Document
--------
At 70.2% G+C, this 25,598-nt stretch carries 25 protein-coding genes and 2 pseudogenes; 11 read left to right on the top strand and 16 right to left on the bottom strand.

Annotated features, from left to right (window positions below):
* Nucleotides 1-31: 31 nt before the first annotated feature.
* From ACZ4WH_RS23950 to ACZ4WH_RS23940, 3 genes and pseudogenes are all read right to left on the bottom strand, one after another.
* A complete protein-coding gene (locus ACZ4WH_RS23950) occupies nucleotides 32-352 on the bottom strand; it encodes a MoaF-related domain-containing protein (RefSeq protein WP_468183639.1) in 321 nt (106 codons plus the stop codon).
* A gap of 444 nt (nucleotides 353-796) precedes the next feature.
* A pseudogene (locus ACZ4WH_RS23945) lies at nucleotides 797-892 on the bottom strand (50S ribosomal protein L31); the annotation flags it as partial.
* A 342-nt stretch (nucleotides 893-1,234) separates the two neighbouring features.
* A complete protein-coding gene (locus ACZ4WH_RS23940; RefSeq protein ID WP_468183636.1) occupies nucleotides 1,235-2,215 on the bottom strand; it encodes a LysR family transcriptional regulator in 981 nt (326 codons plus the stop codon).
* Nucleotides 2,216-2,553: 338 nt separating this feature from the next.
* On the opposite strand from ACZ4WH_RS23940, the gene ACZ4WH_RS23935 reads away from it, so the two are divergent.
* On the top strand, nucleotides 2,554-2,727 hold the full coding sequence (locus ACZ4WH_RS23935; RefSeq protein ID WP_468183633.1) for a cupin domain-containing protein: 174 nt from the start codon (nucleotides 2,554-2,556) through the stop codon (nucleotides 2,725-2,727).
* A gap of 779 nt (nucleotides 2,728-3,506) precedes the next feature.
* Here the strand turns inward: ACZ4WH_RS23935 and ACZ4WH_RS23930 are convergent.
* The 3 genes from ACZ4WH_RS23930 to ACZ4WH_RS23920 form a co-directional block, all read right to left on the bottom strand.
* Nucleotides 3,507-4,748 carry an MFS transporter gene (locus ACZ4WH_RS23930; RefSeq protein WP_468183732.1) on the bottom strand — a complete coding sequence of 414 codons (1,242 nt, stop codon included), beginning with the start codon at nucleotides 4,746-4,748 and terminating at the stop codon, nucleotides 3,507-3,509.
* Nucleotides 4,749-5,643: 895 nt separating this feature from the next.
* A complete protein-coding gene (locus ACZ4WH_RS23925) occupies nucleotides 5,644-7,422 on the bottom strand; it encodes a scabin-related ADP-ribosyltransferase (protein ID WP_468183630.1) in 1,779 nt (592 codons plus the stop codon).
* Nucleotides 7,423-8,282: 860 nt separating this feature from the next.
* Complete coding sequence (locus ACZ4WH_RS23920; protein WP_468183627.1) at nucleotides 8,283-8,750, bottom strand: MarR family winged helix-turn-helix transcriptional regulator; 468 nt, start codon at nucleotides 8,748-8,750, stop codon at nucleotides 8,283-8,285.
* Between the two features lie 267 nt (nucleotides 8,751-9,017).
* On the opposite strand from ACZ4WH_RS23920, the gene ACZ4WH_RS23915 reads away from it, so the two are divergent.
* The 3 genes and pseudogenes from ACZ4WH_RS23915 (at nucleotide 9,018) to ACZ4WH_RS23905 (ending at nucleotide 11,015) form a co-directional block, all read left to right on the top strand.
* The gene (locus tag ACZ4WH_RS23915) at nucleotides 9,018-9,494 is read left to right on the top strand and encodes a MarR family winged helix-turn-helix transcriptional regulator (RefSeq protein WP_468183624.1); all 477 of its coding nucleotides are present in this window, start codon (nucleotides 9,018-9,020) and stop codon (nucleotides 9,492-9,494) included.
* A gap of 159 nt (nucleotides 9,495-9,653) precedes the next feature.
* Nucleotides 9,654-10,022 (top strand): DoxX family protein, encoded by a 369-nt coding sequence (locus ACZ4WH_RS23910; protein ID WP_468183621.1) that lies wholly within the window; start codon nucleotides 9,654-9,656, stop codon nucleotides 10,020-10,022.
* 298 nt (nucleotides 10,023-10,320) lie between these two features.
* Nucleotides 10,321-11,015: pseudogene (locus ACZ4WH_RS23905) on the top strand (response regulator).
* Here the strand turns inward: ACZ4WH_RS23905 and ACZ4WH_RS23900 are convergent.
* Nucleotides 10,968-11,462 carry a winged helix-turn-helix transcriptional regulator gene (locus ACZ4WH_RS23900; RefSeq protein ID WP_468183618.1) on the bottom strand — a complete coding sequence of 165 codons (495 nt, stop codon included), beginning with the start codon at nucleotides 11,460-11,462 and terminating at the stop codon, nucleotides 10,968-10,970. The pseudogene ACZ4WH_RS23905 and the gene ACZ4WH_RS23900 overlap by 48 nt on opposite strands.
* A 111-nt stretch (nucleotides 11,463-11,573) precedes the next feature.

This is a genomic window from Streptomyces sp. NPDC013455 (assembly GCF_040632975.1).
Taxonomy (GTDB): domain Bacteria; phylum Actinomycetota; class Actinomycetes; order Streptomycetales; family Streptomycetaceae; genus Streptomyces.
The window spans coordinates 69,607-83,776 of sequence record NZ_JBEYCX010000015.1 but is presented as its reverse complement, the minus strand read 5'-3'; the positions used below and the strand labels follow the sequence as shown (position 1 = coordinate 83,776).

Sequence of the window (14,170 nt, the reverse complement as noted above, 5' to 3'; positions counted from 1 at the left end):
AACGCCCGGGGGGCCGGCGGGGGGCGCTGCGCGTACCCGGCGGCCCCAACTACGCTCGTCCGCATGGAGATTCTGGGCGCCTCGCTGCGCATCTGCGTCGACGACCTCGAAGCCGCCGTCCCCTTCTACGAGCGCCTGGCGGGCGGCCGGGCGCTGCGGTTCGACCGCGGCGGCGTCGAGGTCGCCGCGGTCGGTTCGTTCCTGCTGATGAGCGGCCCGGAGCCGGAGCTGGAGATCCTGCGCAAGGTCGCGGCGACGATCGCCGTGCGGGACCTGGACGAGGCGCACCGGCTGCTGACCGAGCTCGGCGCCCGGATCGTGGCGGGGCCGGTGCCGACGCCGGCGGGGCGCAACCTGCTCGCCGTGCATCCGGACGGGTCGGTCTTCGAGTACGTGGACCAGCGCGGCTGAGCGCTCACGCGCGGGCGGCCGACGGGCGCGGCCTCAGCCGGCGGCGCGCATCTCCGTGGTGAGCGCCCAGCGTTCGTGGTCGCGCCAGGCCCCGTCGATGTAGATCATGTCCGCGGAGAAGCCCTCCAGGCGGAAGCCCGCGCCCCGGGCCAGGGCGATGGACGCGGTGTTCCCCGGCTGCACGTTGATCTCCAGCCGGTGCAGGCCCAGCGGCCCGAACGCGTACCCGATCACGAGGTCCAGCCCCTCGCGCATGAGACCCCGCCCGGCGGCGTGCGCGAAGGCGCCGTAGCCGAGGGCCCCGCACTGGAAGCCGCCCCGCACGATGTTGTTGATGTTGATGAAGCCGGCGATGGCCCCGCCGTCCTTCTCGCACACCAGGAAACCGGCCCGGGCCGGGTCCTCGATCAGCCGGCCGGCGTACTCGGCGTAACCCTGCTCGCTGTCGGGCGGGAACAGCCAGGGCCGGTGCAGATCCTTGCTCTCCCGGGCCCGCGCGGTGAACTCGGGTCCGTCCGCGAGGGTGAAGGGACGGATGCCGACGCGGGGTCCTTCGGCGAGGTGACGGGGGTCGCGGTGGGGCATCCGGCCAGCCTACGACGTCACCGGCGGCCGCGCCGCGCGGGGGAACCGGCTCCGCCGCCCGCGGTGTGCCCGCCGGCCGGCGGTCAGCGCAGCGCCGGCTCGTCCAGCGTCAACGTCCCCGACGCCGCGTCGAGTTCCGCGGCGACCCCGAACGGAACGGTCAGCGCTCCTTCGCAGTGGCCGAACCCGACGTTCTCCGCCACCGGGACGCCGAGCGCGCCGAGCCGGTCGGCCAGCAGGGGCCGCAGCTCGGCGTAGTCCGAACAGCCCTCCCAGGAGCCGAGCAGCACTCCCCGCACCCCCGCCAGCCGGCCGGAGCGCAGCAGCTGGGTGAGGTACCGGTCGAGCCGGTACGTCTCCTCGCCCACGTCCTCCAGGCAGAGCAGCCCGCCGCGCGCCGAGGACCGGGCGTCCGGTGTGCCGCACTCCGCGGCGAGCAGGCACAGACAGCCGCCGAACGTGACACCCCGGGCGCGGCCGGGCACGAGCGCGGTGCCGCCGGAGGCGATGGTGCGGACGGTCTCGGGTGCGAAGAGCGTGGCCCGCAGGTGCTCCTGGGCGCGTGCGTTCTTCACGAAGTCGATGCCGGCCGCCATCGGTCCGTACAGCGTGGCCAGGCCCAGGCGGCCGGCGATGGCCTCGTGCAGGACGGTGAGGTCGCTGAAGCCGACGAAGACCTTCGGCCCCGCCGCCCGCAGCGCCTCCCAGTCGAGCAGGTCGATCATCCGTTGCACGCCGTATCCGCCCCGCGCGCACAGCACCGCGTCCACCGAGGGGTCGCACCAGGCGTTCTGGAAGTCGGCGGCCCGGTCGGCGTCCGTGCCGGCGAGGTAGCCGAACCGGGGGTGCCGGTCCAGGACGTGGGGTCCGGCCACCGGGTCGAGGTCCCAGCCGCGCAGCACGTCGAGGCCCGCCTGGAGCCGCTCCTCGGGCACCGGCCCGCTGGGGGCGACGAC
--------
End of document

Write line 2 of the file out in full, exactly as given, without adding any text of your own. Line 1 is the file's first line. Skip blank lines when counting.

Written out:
Annotated features, from left to right (window positions below):